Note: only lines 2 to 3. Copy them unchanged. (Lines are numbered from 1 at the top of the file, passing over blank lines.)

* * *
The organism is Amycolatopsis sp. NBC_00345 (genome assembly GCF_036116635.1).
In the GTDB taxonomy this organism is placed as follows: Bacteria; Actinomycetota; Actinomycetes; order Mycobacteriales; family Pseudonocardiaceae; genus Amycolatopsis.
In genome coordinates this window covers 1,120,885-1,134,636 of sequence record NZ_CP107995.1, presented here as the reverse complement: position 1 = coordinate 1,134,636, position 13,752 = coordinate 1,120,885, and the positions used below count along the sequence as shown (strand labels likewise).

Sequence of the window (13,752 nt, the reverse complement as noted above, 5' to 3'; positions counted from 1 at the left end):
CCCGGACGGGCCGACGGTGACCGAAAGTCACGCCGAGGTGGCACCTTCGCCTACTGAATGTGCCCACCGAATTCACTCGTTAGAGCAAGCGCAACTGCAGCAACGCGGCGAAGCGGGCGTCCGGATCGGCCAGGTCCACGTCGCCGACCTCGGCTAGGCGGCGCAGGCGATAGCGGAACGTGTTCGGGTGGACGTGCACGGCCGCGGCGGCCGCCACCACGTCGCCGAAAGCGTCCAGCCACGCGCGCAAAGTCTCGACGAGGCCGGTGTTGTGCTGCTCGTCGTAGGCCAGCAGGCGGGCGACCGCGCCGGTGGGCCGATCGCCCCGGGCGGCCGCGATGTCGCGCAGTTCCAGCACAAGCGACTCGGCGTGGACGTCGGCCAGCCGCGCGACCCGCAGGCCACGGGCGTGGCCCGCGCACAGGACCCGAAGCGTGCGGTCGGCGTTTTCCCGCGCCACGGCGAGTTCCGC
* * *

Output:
In the GTDB taxonomy this organism is placed as follows: Bacteria; Actinomycetota; Actinomycetes; order Mycobacteriales; family Pseudonocardiaceae; genus Amycolatopsis.
In genome coordinates this window covers 1,120,885-1,134,636 of sequence record NZ_CP107995.1, presented here as the reverse complement: position 1 = coordinate 1,134,636, position 13,752 = coordinate 1,120,885, and the positions used below count along the sequence as shown (strand labels likewise).